To fit Frankie's (Lily Tomlin) bohemian lifestyle, Fanger dresses her in California caftans and Danish-inspired outfits she mainly finds in the San Fernando Valley. "Everything Frankie wears now is something she 'made' herself or that she found on a travel," Fanger says. "She's so California because she's so free-spirited and artistic." Fanger was inspired by artists like Judy Chicago and Agnès Varda to create a realistic aesthetic, enlisting indie designers or brands from Instagram, such as Shrimpton Couture, Rice and Beans Vintage, and Marcy Tilton, who makes dresses in her garage with rust as dye. Fanger also checks out vintage fairs in L.A. like A Current Affair. "I find great treasures there," she adds.
Hala Bahmet also took into account the more carefree style of the Golden State when dressing Chrissy Metz and Chris Sullivan's characters, Kate and Toby, on NBC's This Is Us. "This is a great example of the contrast between the L.A.-based people in the family versus the East Coast siblings," she says of Toby's blue chinos and Kate's colorful, floral dresses, often made by purchasing two dresses online and cutting up the second to use as "pizazz" — ruffles or embellishments at the waist or neckline.
For HBO's Insecure, Ayanna James wanted to showcase the areas of Los Angeles not normally seen onscreen. Issa Rae's comedy is set in South L.A., so James — the costume designer for seasons one, two and part of three — featured local and black designers to mimic the offerings at places where character Issa Dee would have shopped, like the Crenshaw Mall or Leimert Park.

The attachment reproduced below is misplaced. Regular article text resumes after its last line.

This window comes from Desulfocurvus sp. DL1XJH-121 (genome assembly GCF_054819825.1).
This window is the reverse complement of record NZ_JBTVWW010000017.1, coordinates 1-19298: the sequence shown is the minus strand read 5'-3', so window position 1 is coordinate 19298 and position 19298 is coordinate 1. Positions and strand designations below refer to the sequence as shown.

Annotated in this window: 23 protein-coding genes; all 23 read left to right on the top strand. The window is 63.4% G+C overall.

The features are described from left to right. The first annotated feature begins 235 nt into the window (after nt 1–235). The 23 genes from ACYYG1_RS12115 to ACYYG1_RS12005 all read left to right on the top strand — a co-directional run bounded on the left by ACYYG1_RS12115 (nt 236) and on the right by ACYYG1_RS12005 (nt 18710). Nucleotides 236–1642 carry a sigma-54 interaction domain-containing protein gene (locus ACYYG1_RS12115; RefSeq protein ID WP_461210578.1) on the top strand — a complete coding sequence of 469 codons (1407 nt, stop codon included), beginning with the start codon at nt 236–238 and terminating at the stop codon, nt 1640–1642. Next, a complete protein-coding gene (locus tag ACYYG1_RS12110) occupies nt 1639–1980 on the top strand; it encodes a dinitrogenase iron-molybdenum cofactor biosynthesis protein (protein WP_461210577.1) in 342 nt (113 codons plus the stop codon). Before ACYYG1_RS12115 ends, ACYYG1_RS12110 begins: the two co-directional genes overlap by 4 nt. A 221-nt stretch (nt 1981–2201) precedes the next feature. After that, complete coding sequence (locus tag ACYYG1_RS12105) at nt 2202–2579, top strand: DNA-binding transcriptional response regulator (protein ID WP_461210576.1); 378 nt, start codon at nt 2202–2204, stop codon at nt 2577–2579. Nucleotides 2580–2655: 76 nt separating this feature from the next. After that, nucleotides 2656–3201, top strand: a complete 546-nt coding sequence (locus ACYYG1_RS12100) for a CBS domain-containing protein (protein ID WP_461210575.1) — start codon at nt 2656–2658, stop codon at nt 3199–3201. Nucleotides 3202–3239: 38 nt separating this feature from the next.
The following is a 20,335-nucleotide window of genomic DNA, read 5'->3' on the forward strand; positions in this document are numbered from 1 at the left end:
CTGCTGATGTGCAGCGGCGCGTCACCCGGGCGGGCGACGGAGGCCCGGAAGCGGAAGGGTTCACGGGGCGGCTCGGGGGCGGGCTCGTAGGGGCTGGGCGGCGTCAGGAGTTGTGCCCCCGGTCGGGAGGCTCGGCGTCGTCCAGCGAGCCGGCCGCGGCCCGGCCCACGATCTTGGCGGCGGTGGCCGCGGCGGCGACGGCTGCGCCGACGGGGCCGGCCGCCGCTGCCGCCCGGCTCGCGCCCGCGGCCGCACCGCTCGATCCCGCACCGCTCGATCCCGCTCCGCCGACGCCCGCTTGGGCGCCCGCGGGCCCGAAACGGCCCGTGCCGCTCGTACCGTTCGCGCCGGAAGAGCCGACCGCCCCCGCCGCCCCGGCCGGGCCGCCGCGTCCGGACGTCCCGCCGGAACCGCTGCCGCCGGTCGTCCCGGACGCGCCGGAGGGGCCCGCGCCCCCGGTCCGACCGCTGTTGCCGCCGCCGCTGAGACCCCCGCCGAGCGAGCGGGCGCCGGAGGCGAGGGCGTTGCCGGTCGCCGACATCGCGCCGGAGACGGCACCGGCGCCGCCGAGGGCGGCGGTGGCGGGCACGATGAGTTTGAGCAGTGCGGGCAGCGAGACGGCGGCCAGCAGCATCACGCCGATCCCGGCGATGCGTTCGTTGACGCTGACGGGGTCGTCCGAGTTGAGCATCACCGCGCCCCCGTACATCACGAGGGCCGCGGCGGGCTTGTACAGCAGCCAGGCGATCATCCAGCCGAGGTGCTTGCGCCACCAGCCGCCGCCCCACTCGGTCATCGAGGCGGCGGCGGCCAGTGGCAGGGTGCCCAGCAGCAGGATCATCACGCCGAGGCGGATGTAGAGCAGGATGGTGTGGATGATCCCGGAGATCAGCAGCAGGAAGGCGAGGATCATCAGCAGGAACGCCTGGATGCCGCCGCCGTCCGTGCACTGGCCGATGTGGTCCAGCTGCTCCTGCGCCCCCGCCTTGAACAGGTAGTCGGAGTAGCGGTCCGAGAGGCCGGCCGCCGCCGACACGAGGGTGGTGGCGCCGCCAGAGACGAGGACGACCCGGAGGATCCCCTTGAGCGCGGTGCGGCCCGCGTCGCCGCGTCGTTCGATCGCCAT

"When shows are based in L.A., we're always talking about Hollywood or Melrose Place or Echo Park. Very rarely do we get to see the inner workings of South L.A., of Crenshaw, of Inglewood," says James, who pulled from places like L.A. thrift store Jet Rag, L.A. boutique Collection (for vintage Levi's) and L.A. brand 69 U.S. "So just being in alignment with the storytelling and the importance of it to Issa, I wanted to supplement that with the costumes."
Having lived in L.A. for 10 years, James sees "a totally different vibe, particularly within black culture" between NYC and L.A. One Insecure character demanding particular authenticity is Blood gang member Thug Yoda (Tristen J. Winger); James "had to abide by a specific street code" with requirements about the colors and shoes he wore and how he wears his belts.